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Cambridge Analytica files for insolvency amid growing public concern over online privacy

The company claims its practices were a "widely accepted as a standard component of online advertising"

Cambridge Analytica has filed insolvency proceedings just weeks after it was embroiled at the center of a political scandal involving Facebook's data protection policies, the 2016 US general election of President Trump and the ethics of online advertising.

A statement on the company website has confirmed it has ceased all operations effective immediately, and that it will appoint insolvency practitioners Crowe Clark Whitehill to act as the independent administrator.

Additionally, it will file bankruptcy proceedings in the United States Bankruptcy Court in New York meaning the closure of its offices in New York City, and Washington, DC.

The statement goes on to label the public vilification it has faced since a joint Guardian and Channel 4 exposé in March as based on "unfounded accusations," claiming their activities are not only legal but also "widely accepted as a standard component of online advertising."

The statement further cites Queen’s Counsel Julian Malins, appointed to conduct an independent investigation into the allegations, appearing to absolve Cambridge Analytica staff of any wrongdoing.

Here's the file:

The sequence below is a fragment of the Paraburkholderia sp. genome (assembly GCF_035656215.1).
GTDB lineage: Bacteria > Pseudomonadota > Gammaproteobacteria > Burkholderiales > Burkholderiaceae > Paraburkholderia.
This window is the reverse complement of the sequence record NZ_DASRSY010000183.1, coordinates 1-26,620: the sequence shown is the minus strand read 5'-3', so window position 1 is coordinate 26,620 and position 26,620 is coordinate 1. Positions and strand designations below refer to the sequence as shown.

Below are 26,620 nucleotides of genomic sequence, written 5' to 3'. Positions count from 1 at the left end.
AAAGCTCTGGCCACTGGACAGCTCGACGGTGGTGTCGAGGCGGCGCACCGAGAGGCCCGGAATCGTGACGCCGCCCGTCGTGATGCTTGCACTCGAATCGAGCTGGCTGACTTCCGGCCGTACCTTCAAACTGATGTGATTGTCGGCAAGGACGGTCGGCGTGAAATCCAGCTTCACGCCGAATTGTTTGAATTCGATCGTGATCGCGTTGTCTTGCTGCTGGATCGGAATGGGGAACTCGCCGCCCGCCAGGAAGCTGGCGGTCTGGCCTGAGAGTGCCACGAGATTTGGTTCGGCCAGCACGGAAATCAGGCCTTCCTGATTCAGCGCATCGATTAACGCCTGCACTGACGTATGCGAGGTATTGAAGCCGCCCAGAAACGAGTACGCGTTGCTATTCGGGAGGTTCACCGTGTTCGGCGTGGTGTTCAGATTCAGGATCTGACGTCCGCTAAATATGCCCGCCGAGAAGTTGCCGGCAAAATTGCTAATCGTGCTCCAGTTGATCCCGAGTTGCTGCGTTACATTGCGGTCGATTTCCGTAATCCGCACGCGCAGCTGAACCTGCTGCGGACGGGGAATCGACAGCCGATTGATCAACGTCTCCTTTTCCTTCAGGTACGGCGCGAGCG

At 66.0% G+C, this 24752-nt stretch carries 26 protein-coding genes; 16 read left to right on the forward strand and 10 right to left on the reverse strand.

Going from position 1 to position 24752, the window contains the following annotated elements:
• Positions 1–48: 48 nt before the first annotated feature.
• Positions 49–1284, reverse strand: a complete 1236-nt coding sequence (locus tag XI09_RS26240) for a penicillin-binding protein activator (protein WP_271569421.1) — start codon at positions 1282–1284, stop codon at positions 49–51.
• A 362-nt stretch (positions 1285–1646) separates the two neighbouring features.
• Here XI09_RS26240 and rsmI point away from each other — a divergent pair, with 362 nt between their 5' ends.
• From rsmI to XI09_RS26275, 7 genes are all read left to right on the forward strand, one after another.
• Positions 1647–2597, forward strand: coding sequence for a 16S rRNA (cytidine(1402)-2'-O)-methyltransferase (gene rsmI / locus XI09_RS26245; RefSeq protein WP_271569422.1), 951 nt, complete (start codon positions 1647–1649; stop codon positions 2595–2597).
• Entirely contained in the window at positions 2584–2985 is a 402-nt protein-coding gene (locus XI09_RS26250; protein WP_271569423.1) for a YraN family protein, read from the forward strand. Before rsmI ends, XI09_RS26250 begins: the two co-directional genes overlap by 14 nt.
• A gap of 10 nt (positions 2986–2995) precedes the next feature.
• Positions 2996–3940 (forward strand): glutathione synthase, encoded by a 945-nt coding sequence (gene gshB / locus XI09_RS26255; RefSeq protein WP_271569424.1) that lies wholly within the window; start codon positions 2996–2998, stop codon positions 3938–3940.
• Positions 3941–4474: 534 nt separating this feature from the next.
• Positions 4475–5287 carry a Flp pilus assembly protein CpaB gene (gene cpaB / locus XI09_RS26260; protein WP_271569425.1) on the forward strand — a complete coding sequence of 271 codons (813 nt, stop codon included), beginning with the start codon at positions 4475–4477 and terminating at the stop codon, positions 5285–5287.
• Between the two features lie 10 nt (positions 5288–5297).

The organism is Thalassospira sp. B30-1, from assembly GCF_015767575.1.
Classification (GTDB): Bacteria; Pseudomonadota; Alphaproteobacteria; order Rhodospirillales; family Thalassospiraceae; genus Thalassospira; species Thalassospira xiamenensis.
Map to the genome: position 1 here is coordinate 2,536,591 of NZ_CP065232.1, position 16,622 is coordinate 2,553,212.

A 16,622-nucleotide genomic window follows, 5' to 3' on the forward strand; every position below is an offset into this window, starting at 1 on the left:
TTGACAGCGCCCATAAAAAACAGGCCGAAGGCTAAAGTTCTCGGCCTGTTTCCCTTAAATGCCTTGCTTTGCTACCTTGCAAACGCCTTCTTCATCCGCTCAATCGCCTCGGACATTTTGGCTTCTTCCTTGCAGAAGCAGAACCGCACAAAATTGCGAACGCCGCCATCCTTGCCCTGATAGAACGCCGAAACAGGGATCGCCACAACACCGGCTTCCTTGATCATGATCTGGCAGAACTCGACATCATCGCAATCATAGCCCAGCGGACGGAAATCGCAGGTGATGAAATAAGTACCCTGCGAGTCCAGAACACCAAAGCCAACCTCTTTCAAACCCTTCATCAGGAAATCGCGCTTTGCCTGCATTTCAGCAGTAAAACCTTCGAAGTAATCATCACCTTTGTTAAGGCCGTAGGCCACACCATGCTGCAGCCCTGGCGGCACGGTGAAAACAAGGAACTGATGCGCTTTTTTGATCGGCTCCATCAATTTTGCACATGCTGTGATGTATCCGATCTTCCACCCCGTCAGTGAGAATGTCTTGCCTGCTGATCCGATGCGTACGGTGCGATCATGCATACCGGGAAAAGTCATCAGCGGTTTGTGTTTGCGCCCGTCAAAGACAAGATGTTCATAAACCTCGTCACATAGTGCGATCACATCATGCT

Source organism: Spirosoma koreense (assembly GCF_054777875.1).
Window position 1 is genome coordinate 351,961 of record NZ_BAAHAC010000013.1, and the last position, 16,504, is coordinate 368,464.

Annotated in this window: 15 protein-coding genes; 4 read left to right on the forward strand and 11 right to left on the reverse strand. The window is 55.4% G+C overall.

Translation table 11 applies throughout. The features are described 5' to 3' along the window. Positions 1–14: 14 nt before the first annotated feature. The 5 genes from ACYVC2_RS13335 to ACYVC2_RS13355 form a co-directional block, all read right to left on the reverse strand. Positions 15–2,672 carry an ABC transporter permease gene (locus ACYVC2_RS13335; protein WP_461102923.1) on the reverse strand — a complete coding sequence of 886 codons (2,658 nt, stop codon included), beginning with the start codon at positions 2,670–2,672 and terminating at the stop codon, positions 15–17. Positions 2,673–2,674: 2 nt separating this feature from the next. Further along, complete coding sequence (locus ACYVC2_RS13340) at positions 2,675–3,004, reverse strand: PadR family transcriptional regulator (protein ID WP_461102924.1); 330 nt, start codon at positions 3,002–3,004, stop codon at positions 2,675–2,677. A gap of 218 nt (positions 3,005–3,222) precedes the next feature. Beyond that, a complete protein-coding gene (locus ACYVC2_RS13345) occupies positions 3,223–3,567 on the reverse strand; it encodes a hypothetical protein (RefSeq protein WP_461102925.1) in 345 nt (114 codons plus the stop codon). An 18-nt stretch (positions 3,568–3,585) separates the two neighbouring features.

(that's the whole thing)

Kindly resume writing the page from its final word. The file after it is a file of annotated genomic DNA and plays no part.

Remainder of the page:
Cambridge Analytica's statement later goes on to characterize the subsequent weeks as "a siege of media coverage" that has since led to "virtually all of the company’s customers and suppliers" distancing themselves from the political research outfit. "As a result, it has been determined that it is no longer viable to continue operating the business."

UK-headquartered Cambridge Analytica was reported as exploiting earlier Facebook data vulnerabilities, which have since been plugged, and then used the information to influence the 2016 US Presidential election on behalf of the Donald Trump campaign.

The resulting public discourse has seen furor from many quarters with politicians on both sides of the Atlantic rounding on all parties involved in the allegations with Facebook chief Mark Zuckerberg earlier facing two inquisitions from the US lawmakers as a result.

Since the investigations were made public advertisers have been keen to distance themselves from such activity, with several high profile characters since joining the #DeleteFacebook campaign. Additionally, Facebook is taking unparalleled measures to assure the public about any concerns they may have over how their data is used.

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